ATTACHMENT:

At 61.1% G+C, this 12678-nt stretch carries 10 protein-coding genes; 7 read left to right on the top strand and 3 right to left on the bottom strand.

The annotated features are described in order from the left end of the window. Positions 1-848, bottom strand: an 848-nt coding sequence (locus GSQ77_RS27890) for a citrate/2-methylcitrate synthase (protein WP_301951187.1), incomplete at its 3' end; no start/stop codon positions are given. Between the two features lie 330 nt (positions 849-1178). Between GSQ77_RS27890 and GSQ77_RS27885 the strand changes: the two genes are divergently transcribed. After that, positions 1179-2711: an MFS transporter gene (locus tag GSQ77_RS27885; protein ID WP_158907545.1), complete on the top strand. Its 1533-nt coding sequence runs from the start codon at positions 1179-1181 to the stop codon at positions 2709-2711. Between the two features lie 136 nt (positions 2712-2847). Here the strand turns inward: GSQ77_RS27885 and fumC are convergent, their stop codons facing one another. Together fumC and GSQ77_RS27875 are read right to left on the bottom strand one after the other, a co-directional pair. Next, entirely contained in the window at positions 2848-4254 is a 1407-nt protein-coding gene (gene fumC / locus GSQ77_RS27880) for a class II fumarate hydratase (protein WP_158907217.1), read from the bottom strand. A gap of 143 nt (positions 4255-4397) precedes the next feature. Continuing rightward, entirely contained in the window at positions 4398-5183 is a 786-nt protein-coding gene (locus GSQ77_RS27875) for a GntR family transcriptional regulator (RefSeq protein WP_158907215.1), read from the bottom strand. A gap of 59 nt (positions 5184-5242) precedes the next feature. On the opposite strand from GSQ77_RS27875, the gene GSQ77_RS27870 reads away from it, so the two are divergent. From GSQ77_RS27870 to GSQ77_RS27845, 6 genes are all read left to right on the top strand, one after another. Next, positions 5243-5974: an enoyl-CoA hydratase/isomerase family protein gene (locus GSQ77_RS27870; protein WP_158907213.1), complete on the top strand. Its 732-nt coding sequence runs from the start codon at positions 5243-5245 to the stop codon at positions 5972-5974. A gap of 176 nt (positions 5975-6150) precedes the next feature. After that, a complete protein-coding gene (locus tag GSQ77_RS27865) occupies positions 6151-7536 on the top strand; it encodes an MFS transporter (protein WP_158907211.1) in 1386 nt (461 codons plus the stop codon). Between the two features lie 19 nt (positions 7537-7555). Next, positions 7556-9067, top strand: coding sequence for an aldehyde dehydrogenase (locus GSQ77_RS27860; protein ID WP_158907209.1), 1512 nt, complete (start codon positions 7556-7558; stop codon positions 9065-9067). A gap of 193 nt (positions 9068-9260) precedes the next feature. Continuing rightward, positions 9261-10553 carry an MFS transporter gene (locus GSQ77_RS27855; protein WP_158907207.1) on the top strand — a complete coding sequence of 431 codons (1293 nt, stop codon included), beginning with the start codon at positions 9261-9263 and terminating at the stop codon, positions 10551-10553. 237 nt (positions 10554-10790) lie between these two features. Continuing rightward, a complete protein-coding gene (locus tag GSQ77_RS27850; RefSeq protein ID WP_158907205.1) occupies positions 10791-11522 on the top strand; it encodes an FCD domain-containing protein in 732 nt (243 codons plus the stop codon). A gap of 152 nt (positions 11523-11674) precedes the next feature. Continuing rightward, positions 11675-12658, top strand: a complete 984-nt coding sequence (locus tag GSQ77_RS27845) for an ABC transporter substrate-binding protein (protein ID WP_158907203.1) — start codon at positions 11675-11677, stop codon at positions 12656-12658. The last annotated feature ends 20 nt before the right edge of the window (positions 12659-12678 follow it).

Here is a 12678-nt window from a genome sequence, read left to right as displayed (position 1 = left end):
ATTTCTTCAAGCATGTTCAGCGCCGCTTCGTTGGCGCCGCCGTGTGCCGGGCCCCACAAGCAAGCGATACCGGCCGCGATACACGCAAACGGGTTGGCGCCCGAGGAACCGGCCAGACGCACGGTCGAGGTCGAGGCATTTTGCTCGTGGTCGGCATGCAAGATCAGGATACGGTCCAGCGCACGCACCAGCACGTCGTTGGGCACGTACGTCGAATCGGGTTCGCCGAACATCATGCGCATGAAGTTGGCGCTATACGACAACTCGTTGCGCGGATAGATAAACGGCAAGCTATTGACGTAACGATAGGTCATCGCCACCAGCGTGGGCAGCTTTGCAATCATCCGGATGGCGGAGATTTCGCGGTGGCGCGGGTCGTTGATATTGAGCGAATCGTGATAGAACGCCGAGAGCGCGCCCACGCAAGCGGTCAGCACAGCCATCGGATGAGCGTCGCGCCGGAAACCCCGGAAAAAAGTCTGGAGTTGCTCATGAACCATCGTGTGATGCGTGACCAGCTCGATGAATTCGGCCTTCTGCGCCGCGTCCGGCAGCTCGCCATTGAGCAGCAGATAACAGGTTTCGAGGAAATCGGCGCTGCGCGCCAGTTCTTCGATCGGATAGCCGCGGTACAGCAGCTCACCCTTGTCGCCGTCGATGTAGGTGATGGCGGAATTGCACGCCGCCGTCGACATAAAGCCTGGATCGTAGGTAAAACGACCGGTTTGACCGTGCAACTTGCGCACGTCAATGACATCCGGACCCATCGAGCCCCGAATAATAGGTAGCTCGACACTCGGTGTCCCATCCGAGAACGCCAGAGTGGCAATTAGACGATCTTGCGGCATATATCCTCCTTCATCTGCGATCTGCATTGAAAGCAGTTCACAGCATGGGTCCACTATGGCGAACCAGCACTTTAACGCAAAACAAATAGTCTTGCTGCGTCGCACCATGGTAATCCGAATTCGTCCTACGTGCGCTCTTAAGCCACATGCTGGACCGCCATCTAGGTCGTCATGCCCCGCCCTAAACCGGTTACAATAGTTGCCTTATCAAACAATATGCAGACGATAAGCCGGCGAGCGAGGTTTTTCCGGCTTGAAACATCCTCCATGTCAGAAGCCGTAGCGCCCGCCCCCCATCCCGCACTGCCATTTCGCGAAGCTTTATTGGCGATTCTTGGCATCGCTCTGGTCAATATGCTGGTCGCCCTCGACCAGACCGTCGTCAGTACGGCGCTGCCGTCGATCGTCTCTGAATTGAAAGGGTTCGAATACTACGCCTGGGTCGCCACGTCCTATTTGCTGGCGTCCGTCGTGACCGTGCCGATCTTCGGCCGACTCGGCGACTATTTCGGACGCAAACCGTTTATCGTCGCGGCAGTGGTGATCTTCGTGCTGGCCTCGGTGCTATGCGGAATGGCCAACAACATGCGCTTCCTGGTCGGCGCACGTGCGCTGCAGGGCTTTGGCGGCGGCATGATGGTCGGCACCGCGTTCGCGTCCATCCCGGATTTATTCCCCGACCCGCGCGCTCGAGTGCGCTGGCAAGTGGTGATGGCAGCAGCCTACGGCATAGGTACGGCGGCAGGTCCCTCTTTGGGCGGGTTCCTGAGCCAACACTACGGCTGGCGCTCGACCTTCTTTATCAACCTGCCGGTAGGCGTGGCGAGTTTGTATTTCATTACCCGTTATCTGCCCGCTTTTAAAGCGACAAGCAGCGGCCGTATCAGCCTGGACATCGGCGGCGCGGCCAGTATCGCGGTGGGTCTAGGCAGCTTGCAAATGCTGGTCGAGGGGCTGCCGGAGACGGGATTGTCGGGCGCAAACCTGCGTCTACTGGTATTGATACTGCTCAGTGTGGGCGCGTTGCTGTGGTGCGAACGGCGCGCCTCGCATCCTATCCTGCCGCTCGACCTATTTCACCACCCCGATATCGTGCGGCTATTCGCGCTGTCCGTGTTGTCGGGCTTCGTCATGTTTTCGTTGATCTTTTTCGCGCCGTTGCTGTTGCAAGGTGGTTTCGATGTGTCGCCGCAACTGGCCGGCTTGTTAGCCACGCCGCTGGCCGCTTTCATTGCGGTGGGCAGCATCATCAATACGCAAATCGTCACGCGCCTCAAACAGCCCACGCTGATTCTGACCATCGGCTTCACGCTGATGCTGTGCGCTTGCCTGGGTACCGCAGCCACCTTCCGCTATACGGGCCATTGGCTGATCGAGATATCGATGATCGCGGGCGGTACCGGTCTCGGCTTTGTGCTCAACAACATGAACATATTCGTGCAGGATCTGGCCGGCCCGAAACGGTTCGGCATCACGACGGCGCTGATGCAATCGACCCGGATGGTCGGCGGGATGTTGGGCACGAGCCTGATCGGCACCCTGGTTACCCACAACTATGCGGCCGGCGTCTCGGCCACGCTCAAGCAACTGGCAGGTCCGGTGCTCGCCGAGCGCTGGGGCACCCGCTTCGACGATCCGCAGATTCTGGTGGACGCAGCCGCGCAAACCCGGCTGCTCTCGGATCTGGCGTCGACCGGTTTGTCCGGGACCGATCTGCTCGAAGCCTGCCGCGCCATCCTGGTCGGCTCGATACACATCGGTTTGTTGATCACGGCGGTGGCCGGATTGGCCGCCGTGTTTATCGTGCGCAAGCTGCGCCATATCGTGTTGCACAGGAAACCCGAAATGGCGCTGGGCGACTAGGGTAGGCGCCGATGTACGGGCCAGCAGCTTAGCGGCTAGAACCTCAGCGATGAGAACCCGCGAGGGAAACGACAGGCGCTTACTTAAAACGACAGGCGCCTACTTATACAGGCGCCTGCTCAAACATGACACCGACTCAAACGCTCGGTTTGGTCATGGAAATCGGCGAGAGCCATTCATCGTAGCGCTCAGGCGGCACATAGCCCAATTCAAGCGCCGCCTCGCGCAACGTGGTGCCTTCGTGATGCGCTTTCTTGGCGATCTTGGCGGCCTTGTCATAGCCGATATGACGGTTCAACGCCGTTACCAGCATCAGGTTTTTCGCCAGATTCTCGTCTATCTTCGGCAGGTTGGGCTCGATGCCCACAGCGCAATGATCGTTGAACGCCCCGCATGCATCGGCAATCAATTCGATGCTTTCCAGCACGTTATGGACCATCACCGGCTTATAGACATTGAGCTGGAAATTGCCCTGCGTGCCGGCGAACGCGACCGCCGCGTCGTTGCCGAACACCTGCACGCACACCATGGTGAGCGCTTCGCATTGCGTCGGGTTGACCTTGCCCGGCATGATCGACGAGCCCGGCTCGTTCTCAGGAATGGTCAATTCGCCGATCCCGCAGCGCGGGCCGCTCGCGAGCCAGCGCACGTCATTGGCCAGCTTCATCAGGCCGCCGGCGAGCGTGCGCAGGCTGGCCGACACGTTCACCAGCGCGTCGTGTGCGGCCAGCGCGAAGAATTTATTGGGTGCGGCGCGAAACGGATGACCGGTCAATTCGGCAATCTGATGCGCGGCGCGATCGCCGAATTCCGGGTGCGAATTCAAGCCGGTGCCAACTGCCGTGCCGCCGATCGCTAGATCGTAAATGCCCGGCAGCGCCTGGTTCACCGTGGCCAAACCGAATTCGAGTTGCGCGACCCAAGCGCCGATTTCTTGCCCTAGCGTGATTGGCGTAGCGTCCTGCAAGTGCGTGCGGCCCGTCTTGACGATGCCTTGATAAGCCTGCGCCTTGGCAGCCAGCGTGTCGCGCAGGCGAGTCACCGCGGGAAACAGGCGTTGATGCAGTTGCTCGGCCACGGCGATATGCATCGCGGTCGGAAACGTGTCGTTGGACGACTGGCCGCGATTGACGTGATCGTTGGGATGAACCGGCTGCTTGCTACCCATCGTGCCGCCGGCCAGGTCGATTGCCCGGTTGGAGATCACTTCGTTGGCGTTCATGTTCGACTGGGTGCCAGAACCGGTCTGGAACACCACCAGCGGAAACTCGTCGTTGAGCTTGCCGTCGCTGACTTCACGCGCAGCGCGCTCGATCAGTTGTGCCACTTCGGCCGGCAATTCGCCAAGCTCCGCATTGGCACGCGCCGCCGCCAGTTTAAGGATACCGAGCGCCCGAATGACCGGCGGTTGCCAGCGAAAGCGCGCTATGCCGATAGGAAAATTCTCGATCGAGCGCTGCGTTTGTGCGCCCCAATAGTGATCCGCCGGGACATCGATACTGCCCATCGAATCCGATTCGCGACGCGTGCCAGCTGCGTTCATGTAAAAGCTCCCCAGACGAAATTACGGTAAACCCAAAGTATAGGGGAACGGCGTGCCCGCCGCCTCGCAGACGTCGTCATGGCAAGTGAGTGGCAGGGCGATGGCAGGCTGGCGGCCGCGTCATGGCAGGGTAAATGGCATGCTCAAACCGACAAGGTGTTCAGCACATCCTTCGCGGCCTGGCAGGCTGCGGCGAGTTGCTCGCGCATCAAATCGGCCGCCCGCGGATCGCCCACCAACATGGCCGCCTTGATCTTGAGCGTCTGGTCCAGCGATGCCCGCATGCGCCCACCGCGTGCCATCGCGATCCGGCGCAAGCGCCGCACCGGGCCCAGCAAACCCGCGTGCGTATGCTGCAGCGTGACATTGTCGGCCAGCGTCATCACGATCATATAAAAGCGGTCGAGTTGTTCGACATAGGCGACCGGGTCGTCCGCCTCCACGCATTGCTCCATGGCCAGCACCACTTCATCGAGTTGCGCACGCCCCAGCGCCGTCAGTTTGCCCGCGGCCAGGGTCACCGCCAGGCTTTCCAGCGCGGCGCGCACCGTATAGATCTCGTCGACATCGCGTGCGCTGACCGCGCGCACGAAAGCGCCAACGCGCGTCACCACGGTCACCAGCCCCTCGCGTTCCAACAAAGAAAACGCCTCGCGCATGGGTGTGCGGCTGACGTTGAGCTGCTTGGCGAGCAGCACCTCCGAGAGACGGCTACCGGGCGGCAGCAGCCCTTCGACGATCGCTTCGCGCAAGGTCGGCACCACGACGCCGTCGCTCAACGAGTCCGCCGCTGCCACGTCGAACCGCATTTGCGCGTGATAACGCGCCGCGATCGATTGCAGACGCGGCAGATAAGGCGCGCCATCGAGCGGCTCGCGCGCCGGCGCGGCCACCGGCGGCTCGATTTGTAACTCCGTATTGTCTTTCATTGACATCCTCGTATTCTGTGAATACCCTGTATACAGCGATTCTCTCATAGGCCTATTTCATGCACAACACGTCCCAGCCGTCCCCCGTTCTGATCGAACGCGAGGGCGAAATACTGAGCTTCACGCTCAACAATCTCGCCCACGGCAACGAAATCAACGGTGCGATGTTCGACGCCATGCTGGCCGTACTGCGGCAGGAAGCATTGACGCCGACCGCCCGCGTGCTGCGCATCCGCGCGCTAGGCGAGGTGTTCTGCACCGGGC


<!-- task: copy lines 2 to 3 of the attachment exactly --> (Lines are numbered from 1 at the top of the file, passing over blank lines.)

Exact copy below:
The annotated features are described in order from the left end of the window. Positions 1-848, bottom strand: an 848-nt coding sequence (locus GSQ77_RS27890) for a citrate/2-methylcitrate synthase (protein WP_301951187.1), incomplete at its 3' end; no start/stop codon positions are given. Between the two features lie 330 nt (positions 849-1178). Between GSQ77_RS27890 and GSQ77_RS27885 the strand changes: the two genes are divergently transcribed. After that, positions 1179-2711: an MFS transporter gene (locus tag GSQ77_RS27885; protein ID WP_158907545.1), complete on the top strand. Its 1533-nt coding sequence runs from the start codon at positions 1179-1181 to the stop codon at positions 2709-2711. Between the two features lie 136 nt (positions 2712-2847). Here the strand turns inward: GSQ77_RS27885 and fumC are convergent, their stop codons facing one another. Together fumC and GSQ77_RS27875 are read right to left on the bottom strand one after the other, a co-directional pair. Next, entirely contained in the window at positions 2848-4254 is a 1407-nt protein-coding gene (gene fumC / locus GSQ77_RS27880) for a class II fumarate hydratase (protein WP_158907217.1), read from the bottom strand. A gap of 143 nt (positions 4255-4397) precedes the next feature. Continuing rightward, entirely contained in the window at positions 4398-5183 is a 786-nt protein-coding gene (locus GSQ77_RS27875) for a GntR family transcriptional regulator (RefSeq protein WP_158907215.1), read from the bottom strand. A gap of 59 nt (positions 5184-5242) precedes the next feature. On the opposite strand from GSQ77_RS27875, the gene GSQ77_RS27870 reads away from it, so the two are divergent. From GSQ77_RS27870 to GSQ77_RS27845, 6 genes are all read left to right on the top strand, one after another. Next, positions 5243-5974: an enoyl-CoA hydratase/isomerase family protein gene (locus GSQ77_RS27870; protein WP_158907213.1), complete on the top strand. Its 732-nt coding sequence runs from the start codon at positions 5243-5245 to the stop codon at positions 5972-5974. A gap of 176 nt (positions 5975-6150) precedes the next feature. After that, a complete protein-coding gene (locus tag GSQ77_RS27865) occupies positions 6151-7536 on the top strand; it encodes an MFS transporter (protein WP_158907211.1) in 1386 nt (461 codons plus the stop codon). Between the two features lie 19 nt (positions 7537-7555). Next, positions 7556-9067, top strand: coding sequence for an aldehyde dehydrogenase (locus GSQ77_RS27860; protein ID WP_158907209.1), 1512 nt, complete (start codon positions 7556-7558; stop codon positions 9065-9067). A gap of 193 nt (positions 9068-9260) precedes the next feature. Continuing rightward, positions 9261-10553 carry an MFS transporter gene (locus GSQ77_RS27855; protein WP_158907207.1) on the top strand — a complete coding sequence of 431 codons (1293 nt, stop codon included), beginning with the start codon at positions 9261-9263 and terminating at the stop codon, positions 10551-10553. 237 nt (positions 10554-10790) lie between these two features. Continuing rightward, a complete protein-coding gene (locus tag GSQ77_RS27850; RefSeq protein ID WP_158907205.1) occupies positions 10791-11522 on the top strand; it encodes an FCD domain-containing protein in 732 nt (243 codons plus the stop codon). A gap of 152 nt (positions 11523-11674) precedes the next feature. Continuing rightward, positions 11675-12658, top strand: a complete 984-nt coding sequence (locus tag GSQ77_RS27845) for an ABC transporter substrate-binding protein (protein ID WP_158907203.1) — start codon at positions 11675-11677, stop codon at positions 12656-12658. The last annotated feature ends 20 nt before the right edge of the window (positions 12659-12678 follow it).

Here is a 12678-nt window from a genome sequence, read left to right as displayed (position 1 = left end):